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Keyword: primatology

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  • Ancient teeth from Peru hint now-extinct monkeys crossed Atlantic from Africa

    04/11/2020 7:13:42 AM PDT · by zeestephen · 49 replies
    Science Daily ^ | 09 April 2020
    Four fossilized monkey teeth discovered deep in the Peruvian Amazon provide new evidence that more than one group of ancient primates journeyed across the Atlantic Ocean from Africa. The teeth are from a newly discovered species belonging to an extinct family of African primates known as parapithecids. Fossils discovered at the same site in Peru had earlier offered the first proof that South American monkeys evolved from African primates.
  • Giant ape lived along-side humans

    11/14/2005 5:54:54 AM PST · by Brilliant · 33 replies · 1,509+ views
    McMaster University ^ | Nov. 7, 2005 | McMaster University
    Hamilton, ON - A gigantic ape, measuring about 10 feet tall and weighing up to 1,200 pounds, co-existed alongside humans, a geochronologist at McMaster University has discovered. Using a high-precision absolute-dating method (techniques involving electron spin resonance and uranium series), Jack Rink, associate professor of geography and earth sciences at McMaster, has determined that Gigantopithecus blackii, the largest primate that ever lived, roamed southeast Asia for nearly a million years before the species died out 100,000 years ago. This was known as the Pleistocene period, by which time humans had already existed for a million years. “A missing piece of...
  • Gigantic Apes Coexisted with Early Humans, Study Finds (Gigantopithecus blackii)

    11/07/2005 10:19:45 PM PST · by NormsRevenge · 27 replies · 4,210+ views
    LiveScience.com on yahoo ^ | 11/07/05 | Bjorn Carey
    A gigantic ape standing 10 feet tall and weighing up to 1,200 pounds lived alongside humans for over a million years, according to a new study. Fortunately for the early humans, the huge primate's diet consisted mainly of bamboo. Scientists have known about Gigantopithecus blackii since the accidental discovery of some of its teeth on sale in a Hong Kong pharmacy about 80 years ago. While the idea of a giant ape piqued the interest of scientists – and bigfoot hunters – around the world, it was unclear how long ago this beast went extinct. Precise dating Now Jack Rink,...
  • Infectious Evolution: Ancient Virus Hit Apes, Not Our Ancestors, In The Genes

    04/02/2005 11:48:39 AM PST · by blam · 41 replies · 1,551+ views
    Science News ^ | 3-5-2005 (issue) | Bruce Bower
    Infectious Evolution: Ancient virus hit apes, not our ancestors, in the genesMarch 5 Bruce Bower A vicious virus infected ancestral chimpanzees and gorillas in Africa between 4 million and 3 million years ago. Not only did it kill a great many of these primates, but it also infiltrated the surviving animals' genomes, altering the course of evolution. That's the picture emerging from a new analysis of modern-primate DNA. Around 1.5 million years ago, this virus of the class called retroviruses also infected ancestors of modern baboons and macaques, two African monkeys, reports geneticist Evan E. Eichler of the University of...
  • Researchers determine age for last known settlement by a direct ancestor to modern humans

    12/23/2019 5:23:24 AM PST · by zeestephen · 34 replies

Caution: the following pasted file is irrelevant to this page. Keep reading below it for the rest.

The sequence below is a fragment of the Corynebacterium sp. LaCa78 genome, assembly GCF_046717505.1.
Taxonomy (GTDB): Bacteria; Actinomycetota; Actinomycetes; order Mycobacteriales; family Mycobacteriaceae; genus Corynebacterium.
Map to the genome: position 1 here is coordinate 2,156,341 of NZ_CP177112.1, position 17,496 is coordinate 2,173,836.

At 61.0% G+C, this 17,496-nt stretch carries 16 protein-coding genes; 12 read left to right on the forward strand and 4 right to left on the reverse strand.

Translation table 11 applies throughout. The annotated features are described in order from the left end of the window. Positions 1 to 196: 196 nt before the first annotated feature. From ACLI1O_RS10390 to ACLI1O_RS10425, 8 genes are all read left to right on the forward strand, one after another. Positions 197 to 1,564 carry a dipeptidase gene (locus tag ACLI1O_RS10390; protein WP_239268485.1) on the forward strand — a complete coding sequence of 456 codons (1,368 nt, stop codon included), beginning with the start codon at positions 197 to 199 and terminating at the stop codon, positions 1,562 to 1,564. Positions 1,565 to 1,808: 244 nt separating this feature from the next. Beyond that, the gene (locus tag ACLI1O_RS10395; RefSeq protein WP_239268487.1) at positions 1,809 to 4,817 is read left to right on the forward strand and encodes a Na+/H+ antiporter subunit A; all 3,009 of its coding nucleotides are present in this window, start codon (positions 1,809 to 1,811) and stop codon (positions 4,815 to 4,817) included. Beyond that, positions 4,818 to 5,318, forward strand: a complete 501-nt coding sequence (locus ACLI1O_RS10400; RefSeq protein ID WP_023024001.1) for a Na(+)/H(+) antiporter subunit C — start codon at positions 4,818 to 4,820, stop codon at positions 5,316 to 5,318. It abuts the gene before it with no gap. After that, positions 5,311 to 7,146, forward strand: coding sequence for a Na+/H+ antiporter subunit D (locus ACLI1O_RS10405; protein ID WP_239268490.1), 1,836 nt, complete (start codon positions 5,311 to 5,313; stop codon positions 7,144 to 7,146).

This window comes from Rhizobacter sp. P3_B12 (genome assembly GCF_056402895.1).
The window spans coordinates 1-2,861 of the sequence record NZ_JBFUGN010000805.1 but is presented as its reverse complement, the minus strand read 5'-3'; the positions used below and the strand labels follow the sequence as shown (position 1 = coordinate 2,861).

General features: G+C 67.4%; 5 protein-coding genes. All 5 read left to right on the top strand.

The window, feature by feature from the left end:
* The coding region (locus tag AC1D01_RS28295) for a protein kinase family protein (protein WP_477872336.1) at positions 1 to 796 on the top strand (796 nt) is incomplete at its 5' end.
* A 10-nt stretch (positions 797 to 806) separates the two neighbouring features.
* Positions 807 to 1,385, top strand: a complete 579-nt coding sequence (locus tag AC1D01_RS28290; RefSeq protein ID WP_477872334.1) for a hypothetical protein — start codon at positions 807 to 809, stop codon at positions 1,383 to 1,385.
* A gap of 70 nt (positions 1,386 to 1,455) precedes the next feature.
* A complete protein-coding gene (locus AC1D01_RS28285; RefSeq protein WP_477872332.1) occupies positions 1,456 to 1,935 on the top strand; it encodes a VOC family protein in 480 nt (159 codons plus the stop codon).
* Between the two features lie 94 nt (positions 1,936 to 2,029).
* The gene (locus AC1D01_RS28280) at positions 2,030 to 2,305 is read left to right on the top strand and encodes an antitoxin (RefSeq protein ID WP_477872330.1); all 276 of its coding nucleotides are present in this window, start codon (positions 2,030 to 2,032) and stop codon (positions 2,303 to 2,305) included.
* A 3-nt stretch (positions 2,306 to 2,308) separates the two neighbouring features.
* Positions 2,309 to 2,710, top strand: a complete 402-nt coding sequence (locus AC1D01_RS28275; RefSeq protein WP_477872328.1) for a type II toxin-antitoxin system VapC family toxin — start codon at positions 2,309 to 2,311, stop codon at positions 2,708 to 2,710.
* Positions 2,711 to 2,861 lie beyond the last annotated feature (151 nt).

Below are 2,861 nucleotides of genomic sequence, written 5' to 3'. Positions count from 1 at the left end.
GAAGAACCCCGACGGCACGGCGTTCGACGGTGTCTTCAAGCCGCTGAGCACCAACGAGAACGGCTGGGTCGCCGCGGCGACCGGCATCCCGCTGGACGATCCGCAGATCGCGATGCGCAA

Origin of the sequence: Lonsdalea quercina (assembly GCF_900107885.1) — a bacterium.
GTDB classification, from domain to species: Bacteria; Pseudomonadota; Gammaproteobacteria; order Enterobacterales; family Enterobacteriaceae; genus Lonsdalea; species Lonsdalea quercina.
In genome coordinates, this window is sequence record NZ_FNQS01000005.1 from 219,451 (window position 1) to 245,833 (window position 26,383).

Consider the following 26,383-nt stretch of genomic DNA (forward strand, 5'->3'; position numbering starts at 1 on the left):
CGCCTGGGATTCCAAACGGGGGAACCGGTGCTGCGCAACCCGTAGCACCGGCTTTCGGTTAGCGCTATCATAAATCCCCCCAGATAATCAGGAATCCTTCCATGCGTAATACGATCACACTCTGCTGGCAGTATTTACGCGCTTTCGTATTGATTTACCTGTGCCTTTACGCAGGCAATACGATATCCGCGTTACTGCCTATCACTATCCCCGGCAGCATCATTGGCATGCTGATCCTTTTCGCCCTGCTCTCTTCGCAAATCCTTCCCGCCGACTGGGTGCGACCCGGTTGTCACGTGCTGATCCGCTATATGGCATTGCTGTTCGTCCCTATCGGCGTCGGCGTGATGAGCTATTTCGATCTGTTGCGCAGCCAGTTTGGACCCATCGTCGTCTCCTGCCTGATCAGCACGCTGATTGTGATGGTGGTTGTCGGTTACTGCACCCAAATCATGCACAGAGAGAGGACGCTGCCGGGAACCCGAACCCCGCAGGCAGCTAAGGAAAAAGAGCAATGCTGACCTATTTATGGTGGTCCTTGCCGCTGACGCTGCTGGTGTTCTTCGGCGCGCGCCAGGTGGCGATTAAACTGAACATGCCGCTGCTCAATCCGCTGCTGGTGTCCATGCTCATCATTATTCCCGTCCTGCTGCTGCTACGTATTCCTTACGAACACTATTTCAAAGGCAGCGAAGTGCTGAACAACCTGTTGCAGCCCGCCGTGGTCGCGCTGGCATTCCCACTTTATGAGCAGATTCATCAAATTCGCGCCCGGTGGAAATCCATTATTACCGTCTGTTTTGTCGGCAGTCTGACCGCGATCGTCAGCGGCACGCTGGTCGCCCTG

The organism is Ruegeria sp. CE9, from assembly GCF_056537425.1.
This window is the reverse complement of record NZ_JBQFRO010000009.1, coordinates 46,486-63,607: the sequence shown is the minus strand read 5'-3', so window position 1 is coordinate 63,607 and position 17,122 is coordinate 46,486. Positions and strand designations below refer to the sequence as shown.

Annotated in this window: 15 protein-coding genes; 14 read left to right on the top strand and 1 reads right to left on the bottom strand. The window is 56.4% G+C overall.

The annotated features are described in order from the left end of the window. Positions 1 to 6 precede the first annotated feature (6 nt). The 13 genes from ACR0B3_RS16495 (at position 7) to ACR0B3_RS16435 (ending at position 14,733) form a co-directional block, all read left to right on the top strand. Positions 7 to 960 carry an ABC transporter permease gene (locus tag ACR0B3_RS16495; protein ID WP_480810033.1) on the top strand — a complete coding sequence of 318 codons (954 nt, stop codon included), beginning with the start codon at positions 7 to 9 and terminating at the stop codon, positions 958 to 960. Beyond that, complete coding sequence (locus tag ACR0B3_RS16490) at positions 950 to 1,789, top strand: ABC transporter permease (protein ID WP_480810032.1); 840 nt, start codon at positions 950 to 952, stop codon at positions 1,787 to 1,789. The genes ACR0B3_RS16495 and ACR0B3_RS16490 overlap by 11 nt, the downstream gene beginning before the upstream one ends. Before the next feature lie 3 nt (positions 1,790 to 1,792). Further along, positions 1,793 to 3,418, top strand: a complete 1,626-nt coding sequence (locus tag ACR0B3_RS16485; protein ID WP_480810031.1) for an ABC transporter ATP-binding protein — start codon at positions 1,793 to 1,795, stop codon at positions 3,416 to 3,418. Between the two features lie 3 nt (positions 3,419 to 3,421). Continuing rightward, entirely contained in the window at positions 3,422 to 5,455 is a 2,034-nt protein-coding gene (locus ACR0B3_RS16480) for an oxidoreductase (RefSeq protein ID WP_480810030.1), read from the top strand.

Science Daily ^ | 18 December 2019
    Homo erectus, one of modern humans' direct ancestors, was a wandering bunch. After the species dispersed from Africa about two million years ago, it colonized the ancient world, which included Asia and possibly Europe. But about 400,000 years ago, Homo erectus essentially vanished. The lone exception was a spot called Ngandong, on the Indonesian island of Java. But scientists were unable to agree on a precise time period for the site...A new study...dates the last existence of Homo erectus at Ngandong between 108,000 and 117,000 years ago.
  • Scientist challenges interpretation of new find, the oldest primate fossil ever discovered

    01/04/2004 9:13:08 AM PST · by AdmSmith · 40 replies · 1,195+ views
    Nature Jan. 1, 2004, Nature ^ | 31 dec 2003 | Greg Borzo
    Find opens debate about whether man's earliest ancestors came from Asia and were diurnal or nocturnal CHICAGO--A skull and jawbones recently found in China is the oldest well-preserved primate fossil ever discovered ? as well as the best evidence of the presence of early primates in Asia. But the fossil raises the tantalizing possibility that remote human ancestors may have originated in Asia and stirs up debate about the nature of early primates. In the words of Robert D. Martin, Provost and Vice President of Academic Affairs at Chicago's Field Museum, "It was once thought that primates originated in North...
  • Gigantic Apes Coexisted With Early Humans, Study Finds

    11/09/2005 1:28:12 PM PST · by mlc9852 · 28 replies · 1,325+ views
    foxnews.com ^ | November 9, 2005 | Bjorn Carey
    A gigantic ape standing 10 feet tall and weighing up to 1,200 pounds lived alongside humans for over a million years, according to a new study. Fortunately for the early humans, the huge primate's diet consisted mainly of bamboo. Scientists have known about Gigantopithecus blackii since the accidental discovery of some of its teeth on sale in a Hong Kong pharmacy about 80 years ago. While the idea of a giant ape piqued the interest of scientists — and bigfoot hunters — around the world, it was unclear how long ago this beast went extinct. Precise dating Now Jack Rink,...